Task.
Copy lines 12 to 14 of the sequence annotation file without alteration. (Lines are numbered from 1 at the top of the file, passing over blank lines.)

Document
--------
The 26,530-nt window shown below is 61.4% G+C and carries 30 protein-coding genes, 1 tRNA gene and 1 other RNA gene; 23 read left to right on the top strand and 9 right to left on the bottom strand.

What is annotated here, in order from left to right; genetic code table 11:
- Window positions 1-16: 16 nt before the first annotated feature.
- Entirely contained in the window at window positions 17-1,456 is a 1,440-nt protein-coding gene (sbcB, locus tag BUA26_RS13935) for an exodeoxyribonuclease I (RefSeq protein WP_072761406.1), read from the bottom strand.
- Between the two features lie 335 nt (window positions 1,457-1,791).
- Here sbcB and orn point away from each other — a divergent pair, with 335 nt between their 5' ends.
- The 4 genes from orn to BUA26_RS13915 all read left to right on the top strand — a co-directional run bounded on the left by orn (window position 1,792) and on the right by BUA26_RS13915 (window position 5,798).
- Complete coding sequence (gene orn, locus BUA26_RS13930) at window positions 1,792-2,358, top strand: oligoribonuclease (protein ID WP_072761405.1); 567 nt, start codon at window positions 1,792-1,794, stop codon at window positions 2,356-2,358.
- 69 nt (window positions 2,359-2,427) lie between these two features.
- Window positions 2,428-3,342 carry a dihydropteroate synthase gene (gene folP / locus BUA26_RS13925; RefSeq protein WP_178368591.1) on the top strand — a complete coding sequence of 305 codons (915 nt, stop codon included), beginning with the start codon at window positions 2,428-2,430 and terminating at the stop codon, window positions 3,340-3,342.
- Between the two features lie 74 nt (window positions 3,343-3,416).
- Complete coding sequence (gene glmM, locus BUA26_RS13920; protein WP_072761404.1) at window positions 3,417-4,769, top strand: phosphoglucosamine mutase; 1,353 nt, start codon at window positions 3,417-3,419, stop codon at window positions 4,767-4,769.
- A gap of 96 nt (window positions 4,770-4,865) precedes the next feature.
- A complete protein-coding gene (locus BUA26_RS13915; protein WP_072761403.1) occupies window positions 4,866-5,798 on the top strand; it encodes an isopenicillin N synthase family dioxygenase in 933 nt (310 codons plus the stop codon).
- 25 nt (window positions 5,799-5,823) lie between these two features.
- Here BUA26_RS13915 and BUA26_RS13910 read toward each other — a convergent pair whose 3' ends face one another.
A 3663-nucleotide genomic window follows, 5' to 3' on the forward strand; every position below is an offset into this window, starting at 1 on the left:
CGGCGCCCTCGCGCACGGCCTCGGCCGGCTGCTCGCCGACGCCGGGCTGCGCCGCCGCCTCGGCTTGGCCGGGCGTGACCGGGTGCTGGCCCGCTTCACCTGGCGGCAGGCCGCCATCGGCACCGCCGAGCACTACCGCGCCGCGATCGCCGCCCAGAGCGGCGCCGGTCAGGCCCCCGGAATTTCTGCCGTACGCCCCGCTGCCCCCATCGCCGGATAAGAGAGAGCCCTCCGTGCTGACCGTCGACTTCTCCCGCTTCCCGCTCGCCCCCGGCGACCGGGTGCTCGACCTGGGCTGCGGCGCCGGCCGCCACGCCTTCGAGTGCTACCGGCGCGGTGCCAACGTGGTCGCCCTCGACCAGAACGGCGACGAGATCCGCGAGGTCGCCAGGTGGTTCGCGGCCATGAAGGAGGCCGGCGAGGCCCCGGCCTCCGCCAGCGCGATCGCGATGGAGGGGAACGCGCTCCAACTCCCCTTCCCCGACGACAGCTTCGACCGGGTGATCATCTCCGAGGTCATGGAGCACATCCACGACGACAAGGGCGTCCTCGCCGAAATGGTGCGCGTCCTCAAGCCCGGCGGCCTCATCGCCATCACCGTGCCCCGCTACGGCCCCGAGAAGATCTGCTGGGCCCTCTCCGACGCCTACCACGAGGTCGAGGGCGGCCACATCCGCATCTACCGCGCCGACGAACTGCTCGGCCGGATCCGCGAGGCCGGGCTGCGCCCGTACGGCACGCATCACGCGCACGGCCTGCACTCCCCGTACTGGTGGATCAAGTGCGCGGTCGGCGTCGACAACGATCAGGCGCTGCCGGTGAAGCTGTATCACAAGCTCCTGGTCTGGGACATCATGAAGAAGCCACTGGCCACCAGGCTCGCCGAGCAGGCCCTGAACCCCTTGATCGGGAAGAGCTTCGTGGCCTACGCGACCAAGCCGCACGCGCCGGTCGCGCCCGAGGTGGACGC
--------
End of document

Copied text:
- Complete coding sequence (gene glmM, locus BUA26_RS13920; protein WP_072761404.1) at window positions 3,417-4,769, top strand: phosphoglucosamine mutase; 1,353 nt, start codon at window positions 3,417-3,419, stop codon at window positions 4,767-4,769.
- A gap of 96 nt (window positions 4,770-4,865) precedes the next feature.
- A complete protein-coding gene (locus BUA26_RS13915; protein WP_072761403.1) occupies window positions 4,866-5,798 on the top strand; it encodes an isopenicillin N synthase family dioxygenase in 933 nt (310 codons plus the stop codon).